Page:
The UN Security Council on Wednesday adopted a resolution calling for a "lasting ceasefire" in war-torn Libya, where a fragile truce has been in place since January, SIA reports.
The text, drafted by Britain, was approved by 14 votes out of 15, with Russia abstaining. It was subject to weeks of wrangling, reflecting deep international divisions over Libya despite world leaders recently agreeing to end all foreign interference in the country and to uphold a weapons embargo.
The resolution affirmed "the need for a lasting ceasefire in Libya at the earliest opportunity, without pre-conditions." It also expressed "concern over the growing involvement of mercenaries in Libya." Russia had pushed to replace the word "mercenaries" with "foreign terrorist fighters."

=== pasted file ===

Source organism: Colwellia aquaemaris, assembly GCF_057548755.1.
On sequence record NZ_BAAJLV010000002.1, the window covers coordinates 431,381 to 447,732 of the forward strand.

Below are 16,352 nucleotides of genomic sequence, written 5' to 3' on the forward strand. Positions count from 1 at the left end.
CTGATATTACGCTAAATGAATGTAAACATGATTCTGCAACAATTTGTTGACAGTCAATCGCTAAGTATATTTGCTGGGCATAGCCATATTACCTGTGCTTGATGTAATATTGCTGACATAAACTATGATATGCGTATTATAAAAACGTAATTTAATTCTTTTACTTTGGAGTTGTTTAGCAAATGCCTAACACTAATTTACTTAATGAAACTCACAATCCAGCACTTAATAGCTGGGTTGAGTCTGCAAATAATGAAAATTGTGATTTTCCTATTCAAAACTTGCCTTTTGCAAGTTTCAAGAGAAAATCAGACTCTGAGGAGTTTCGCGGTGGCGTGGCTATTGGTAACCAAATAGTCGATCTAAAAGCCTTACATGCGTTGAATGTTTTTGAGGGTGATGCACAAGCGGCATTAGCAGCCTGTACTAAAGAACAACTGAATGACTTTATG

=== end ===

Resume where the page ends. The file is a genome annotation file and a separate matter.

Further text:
Libya, Africa's most oil-rich nation, has been mired in chaos since the 2011 NATO-backed uprising that toppled and killed longtime dictator Muammar Gaddafi. Since April 2019, the UN-recognised Government of National Accord (GNA) has fought back against an offensive by military commander Khalifa Haftar, who is supported by Russia, Egypt and the United Arab Emirates.
A ceasefire was agreed on January 12, but there are still near-daily clashes near Tripoli and arms continue to flow into the country.
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